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Oxygen regulator problem?


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  #1  
Old 02-20-2016, 10:51:18 PM
WesPete66 WesPete66 is offline
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Question Oxygen regulator problem?

I have a question on my Harris oxygen regulator (oxy-acet torch system). I had done a bit of brazing today. I was working in a spot that I couldn't actively see the gauges. I noticed that on start-up I would adjust the flame. It would then go rich, re-adjust, then go rich & re-adjust, then all would seem to work fine. A short time after shutting the torch off, when I did get around to where I see the gauges, the oxygen regulated/hose gauge is fully pegged! I turn off the tank & go to bleed off the hoses, which were WAY high with pressure by then..
Any idea what caused this? I suspect a regulator internal leak? Are regulators repairable, or just replace em?
Thanks,
Wes
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Old 02-20-2016, 11:02:23 PM
Weld Engineer Weld Engineer is offline
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Default Re: Oxygen regulator problem?

I'd guess you have debris in the regulator. If you back the pressure adjusting screw all the way out and turn the main valve on very, very slowly does any pressure show on the low pressure side?

If you have junk in the inlet and it's anything combustible you risk an explosion if you open the valve fast. Friction from rapid pressure(heat), oxygen and anything that can burn are a bad combination.

I'd guess it's bad and oxygen regulators are nothing to mess around with. You can ask a distributor but most don't do repair on them anymore.

Wes ( there are so few of us)
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Old 02-21-2016, 02:26:57 PM
pegasuspinto pegasuspinto is offline
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Default Re: Oxygen regulator problem?

I had an old Harris set repaired, a nice dual stage set. They still leak. One came back with a busted lens.

If your regulator is expensive, special, quality, consider repair, but it may not work. If you have the typical basic kind, just buy a new one.
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Old 02-21-2016, 08:00:04 PM
pegasuspinto pegasuspinto is offline
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Default Re: Oxygen regulator problem?

I gave up on them. I lost the bottles too.

Later on, I was part of getting a cutting torch sent for rebuild. I was going to handle it but someone else said 'I can get a good deal with our friends the welding suppliers'. They lost the torch. I think we got it replaced but it was just kind of annoying and I didn't want any part of it after that.
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Old 02-21-2016, 08:42:52 PM
J.B. Castagnos J.B. Castagnos is offline
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Default Re: Oxygen regulator problem?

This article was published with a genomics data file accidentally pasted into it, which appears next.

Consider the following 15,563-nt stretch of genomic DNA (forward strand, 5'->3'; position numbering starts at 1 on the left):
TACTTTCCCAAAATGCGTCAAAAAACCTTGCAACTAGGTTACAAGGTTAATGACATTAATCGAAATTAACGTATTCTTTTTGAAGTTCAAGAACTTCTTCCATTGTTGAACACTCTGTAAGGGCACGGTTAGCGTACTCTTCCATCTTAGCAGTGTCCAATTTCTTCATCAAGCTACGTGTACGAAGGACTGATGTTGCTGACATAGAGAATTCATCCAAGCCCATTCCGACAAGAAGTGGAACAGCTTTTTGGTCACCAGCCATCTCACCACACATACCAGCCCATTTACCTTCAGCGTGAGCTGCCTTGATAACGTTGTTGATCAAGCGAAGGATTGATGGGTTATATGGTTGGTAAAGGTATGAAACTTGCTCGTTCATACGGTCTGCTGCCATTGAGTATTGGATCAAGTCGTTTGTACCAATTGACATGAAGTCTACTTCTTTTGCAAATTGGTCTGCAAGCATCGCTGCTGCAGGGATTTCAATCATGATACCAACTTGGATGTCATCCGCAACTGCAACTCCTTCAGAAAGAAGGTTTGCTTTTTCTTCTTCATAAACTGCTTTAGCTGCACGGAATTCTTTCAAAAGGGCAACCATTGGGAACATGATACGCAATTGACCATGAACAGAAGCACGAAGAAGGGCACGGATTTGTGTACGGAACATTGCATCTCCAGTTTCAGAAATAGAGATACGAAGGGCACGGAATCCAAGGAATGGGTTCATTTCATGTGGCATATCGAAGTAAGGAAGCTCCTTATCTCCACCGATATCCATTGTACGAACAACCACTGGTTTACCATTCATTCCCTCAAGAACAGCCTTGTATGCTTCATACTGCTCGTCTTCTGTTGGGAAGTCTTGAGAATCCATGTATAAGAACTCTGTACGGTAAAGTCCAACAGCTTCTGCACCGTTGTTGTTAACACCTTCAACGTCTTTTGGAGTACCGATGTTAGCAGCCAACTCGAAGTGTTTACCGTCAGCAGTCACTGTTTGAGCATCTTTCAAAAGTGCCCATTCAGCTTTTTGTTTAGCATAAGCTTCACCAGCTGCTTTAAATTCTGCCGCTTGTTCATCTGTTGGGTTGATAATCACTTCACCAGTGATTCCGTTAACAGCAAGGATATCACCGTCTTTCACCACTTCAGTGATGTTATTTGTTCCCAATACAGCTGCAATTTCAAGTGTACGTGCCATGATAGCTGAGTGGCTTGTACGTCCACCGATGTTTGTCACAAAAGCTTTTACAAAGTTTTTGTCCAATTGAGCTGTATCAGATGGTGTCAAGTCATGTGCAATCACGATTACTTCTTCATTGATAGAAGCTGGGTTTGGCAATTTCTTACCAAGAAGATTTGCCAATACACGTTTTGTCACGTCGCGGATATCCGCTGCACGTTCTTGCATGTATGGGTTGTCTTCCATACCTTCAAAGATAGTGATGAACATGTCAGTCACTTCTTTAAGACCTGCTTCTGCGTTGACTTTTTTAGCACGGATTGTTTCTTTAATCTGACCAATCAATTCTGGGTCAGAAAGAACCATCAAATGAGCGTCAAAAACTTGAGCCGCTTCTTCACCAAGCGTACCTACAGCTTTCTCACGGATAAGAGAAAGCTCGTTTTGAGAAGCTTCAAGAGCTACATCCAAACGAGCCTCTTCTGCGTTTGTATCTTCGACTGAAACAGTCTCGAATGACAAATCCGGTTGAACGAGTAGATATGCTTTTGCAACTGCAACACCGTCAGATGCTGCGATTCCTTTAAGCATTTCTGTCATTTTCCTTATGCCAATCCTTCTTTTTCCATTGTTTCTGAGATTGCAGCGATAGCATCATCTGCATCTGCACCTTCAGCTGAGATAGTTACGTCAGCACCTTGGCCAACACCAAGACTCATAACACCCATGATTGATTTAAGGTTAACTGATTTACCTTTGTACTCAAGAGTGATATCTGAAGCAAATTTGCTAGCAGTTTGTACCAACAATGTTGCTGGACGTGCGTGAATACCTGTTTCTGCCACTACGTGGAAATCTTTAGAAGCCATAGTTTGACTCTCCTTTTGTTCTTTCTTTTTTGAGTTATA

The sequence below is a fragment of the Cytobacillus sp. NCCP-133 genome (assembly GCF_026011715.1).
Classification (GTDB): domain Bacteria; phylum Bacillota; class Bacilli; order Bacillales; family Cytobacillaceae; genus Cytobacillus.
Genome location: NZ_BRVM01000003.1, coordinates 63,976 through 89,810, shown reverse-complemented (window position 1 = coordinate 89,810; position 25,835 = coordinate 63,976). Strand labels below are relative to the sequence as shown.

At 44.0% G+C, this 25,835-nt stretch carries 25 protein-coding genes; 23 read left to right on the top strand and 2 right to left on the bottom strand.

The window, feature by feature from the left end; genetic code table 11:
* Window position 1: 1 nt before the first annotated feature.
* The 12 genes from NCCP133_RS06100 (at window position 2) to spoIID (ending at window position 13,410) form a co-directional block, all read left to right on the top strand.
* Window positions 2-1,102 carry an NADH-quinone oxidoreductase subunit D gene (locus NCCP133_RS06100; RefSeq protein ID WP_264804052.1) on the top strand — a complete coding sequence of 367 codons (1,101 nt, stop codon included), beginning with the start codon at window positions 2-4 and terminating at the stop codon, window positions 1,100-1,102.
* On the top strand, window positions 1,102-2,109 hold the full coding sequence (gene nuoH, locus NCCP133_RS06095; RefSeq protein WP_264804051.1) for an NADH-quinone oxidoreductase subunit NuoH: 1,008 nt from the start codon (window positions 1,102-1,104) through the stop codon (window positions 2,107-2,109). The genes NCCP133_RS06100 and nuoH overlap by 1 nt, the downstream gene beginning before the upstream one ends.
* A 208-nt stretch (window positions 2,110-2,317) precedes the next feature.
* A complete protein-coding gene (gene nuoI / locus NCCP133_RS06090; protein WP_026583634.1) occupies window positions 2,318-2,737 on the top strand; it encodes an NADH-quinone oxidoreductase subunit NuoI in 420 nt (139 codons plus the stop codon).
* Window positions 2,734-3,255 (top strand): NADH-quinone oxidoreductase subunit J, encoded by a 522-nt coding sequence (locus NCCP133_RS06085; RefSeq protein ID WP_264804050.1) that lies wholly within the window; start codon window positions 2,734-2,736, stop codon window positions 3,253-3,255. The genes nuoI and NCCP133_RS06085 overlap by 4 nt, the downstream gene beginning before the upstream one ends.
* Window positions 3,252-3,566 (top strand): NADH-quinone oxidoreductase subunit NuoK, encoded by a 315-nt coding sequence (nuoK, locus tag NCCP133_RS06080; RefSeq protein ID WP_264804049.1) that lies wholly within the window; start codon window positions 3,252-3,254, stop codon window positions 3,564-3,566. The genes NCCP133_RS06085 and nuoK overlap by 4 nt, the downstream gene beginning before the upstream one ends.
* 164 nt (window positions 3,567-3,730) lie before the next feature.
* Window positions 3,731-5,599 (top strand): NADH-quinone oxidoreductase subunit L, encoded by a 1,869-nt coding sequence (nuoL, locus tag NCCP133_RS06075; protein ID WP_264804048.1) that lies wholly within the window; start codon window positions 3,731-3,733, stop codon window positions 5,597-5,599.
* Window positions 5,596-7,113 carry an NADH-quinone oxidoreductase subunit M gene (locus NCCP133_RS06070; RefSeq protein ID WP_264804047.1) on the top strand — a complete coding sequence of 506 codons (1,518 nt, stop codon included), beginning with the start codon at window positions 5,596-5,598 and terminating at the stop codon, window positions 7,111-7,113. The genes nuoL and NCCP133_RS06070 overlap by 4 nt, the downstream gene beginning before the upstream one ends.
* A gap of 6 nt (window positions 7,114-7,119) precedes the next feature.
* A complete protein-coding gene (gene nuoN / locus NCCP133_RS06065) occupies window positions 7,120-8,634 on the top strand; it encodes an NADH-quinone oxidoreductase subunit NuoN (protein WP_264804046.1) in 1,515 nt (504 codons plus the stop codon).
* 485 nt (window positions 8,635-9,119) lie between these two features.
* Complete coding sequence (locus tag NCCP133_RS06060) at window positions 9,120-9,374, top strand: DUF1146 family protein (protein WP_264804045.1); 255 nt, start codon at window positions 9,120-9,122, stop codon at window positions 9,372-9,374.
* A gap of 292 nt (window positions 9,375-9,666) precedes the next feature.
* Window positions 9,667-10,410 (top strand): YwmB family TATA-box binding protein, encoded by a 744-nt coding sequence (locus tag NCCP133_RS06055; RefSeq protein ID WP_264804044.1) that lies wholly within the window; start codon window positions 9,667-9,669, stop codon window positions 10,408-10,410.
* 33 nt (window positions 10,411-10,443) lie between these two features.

I had an O2 regulator peg out, replaced it with another I had, two days later it pegged, a friend was using the torch. He was putting the torch down and the hose blew, the pressure cut his hand and the hose put a huge bruise on his stomach. I bled the bottle and sent it in marked defect, my dealer keeps reman-ed Victor gauges in stock.
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Old 02-21-2016, 08:58:46 PM
WesPete66 WesPete66 is offline
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Question Re: Oxygen regulator problem?

J.B., I'm curious as to how/why the tank could cause the low-pressure gauge to peg out, since that is the regulated side? Do you know?
Well I did find a replacement regulator (found a Forney unit for about same $ as a chinees one, so went for it).
Wes
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Old 02-22-2016, 10:12:18 AM
J.B. Castagnos J.B. Castagnos is offline
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Default Re: Oxygen regulator problem?

The valve on this tank was very hard to turn, you couldn't ease it open, guessing maybe it was shocking the diaphragm. Seemed strange to have to go out on the same bottle, never had it happen before, after the accident I didn't want to take a chance.
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Old 02-22-2016, 02:12:57 PM
Power Power is offline
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Default Re: Oxygen regulator problem?

Well, here is what I would do. Remove regulator from tank and hose. Turn in adjustment screw so I know valve is fully open. Hold regulator so tank port faces down. Tap with a rubber mallet or similar, tap tank port on pieced of soft wood. Do same with hose end. If any dirt comes out, figure tank may be contaminated.

Make sure regulator connections are absolutely clean. No oils, nothing. Turn out adjustment screw and reinstall. See if it still leaks. If it does, replace or send to a good rebuild shop.

Hose was probably overpressured and should be carefully checked. You do not want it rupturing while you are working. That can get messy, particularly if it causes acetylene hose to fail. Any doubt, toss it. I always cut off end fittings so someone else does not pick it up and use it.

Many years ago, I installed a set of flow valves after the regulator. They cut off flow if something fails or comes loose. They also have a check valve to prevent inadvertent backflow. I check them occasionally by removing torch, securing hoses and turning gas on. They still work.
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